All those things are true, but those facts aren’t what was most baffling about Halperin’s Op-Ed. What made his Op-Ed particularly confounding was that a mere one month earlier — on June 9, 2008 — Halperin had signed a letter on behalf of OSPI, also signed by numerous other civil liberties and advocacy groups, in which he expressed steadfast opposition to the FISA “compromise” (which was then known as the “Bond compromise,” after GOP Sen. Kit Bond). A copy of that June 9 letter opposing the FISA bill, which Halperin joined on behalf of his group, is here (.pdf). ....
One of the purposes of the lawsuits was to learn more about the warrantless surveillance programs. There was always real doubt that the lawsuits would succeed in that objective given a variety of hurdles in addition to immunity including the State Secrets privilege. This objective will be more effectively accomplished by the requirement of the new Title II providing for the review by IGs of all previous warrantless surveillance and the release of a public report.
Podcast can be heard here.
Glenn Greenwald: My guest today is Morton Halperin, Senior Fellow at the Center for American Progress, who has held various positions in numerous administrations over the years, and for several years was the director of the Washington office of the ACLU. Thanks for joining me this afternoon.
Morton Halperin: My pleasure.......
GG: Let me just stop you for a minute, because actually there was an audit provision, and in fact the letter that you signed on June 9th said that — quote:
The Bond proposal does incorporate a few improvements, including an audit of illegal warrantless surveillance, and a provision reaffirming that FISA is the exclusive means by which foreign intelligence surveillance can be lawfully conducted. But these modest concessions do not offset the vast new unchecked surveillance powers that this bill confers on the government.How is the final bill any different?
MH: I’m not, that letter was signed on to by an organization that I was then working for. I am not prepared to defend the text of that letter – I did not understand that that was the purpose of this interview. The letter speaks for itself, and my op-ed speaks for itself. And I am not prepared to get into the specifics…
GG: One of the things – and I won’t ask you about the specifics of the letter on the Bond proposal, but one of the things that did change – the only thing that I can see that changed, between June 9th — when all civil liberties groups in this coalition opposed the bill in its iteration at the time, and all those organizations and signatories to the letter continued to the end to oppose the bill, except for you. But what changed was that, between June 9th and July 9th, was that Barack Obama on June 20th came out and said he was going to support the ultimate FISA compromise.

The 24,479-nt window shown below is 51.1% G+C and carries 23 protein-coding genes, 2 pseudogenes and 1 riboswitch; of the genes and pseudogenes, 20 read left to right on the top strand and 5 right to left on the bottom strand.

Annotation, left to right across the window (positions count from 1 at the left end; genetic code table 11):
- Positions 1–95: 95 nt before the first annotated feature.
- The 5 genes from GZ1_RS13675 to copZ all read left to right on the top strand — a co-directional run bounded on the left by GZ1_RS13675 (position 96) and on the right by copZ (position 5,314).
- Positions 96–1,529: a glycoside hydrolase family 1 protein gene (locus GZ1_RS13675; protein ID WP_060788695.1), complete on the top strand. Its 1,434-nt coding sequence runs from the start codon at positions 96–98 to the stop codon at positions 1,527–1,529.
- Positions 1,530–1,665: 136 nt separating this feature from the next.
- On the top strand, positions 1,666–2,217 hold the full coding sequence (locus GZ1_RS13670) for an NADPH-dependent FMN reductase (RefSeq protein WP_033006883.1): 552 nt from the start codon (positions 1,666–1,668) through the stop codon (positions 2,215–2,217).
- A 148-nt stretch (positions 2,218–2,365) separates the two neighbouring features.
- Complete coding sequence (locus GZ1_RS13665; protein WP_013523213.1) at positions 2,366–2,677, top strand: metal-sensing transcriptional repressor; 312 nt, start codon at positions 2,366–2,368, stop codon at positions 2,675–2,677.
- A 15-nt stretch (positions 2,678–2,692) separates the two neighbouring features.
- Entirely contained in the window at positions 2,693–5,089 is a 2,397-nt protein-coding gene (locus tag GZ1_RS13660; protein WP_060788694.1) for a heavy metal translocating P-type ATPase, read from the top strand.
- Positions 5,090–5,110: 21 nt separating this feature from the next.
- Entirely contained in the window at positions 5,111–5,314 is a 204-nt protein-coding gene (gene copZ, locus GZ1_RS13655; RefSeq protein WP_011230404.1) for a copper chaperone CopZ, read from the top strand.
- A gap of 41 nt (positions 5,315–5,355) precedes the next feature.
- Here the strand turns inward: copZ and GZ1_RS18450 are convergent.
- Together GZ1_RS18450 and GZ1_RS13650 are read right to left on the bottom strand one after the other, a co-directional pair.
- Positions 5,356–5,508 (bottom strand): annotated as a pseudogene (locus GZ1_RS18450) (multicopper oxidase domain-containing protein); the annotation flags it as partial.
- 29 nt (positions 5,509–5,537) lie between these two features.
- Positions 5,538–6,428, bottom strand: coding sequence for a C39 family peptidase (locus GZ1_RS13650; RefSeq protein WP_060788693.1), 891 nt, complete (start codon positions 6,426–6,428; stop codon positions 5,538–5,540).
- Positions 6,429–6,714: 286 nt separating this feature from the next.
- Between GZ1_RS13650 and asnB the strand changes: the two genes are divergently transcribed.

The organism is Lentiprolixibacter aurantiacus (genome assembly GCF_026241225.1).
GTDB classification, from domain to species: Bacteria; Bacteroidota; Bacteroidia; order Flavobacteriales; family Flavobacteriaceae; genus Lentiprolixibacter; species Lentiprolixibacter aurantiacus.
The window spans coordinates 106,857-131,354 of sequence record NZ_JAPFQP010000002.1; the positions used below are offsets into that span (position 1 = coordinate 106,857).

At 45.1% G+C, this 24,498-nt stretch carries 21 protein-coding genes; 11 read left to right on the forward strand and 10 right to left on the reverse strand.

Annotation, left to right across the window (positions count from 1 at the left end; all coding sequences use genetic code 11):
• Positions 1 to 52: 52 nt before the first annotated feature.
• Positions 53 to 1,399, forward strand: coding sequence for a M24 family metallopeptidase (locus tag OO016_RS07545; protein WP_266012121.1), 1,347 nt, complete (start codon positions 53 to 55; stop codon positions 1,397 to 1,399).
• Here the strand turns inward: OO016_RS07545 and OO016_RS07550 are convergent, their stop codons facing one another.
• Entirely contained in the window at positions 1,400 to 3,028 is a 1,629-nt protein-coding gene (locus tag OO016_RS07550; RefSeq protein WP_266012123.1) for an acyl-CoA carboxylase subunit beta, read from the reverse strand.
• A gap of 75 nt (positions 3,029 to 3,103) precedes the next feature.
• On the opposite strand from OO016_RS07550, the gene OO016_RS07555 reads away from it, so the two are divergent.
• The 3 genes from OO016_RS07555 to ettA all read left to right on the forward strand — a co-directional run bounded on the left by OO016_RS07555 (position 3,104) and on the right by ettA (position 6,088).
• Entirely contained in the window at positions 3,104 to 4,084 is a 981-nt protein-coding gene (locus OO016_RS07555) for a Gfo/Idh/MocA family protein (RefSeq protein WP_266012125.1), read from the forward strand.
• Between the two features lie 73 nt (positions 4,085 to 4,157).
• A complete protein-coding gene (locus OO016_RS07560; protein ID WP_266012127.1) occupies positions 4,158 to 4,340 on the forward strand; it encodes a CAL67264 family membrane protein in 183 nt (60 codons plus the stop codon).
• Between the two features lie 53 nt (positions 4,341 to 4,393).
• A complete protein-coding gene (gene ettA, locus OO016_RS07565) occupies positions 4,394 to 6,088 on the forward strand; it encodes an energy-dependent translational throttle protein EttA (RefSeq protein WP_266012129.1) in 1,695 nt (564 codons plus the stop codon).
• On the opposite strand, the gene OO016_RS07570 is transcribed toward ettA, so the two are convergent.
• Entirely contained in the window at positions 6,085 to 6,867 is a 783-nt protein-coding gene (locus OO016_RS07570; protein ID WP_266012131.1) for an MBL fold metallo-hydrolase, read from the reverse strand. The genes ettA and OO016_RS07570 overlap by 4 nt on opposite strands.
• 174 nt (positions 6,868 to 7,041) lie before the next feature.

Did you have any conversations in the interim with the Obama campaign about whether or not that was a good idea, or whether you would end up helping them by defending the bill and lending your name to the ultimate compromise?
MH: I had conversations with Obama’s Senate staff about the bill before he made his decision, and gave them my view on what the situation was.
GG: Obama’s staff, were you advising them that the bill was a good bill to the Senate’s —
UPDATE: Several people have emailed to complain — correctly — that I was remiss in failing to note that Mort Halperin is the father of the incomparably execrable Mark Halperin, formerly of ABC News and now of Time. My apologies for the oversight. If there is any system more nepotistic and incestuous than our Beltway political and media institutions, I don’t know what it is.
Tuesday, October 31, 2006
Mark Halperin and Hugh Hewitt -- all you need to know about the national media
One could argue that Mark Halperin, Political Director of ABC News (and author of a new book with John Harris, The Washington Post's National Political Editor) is the living, breathing embodiment of the "mainstream media." In order to promote his book, he went on Hugh Hewitt's radio show for a three hour interview last night, and Hewitt spent the entire time trying to attack Halperin as one of the symbols of overwhelming, systemic left-wing bias in the "mainstream media."
The ironic problem for Hewitt? Halperin -- like so many of the most entrenched establishment journalists -- not only agrees with Hewitt about virtually everything, but was literally desperate to convince Hewitt that this is the case, that he is on Hewitt's side. In front of an approving Sean Hannity, Halperin last week announced his self-debasing quest "to prove to conservatives that we understand their grievances." He escalated that crusade by many levels with yesterday's interview.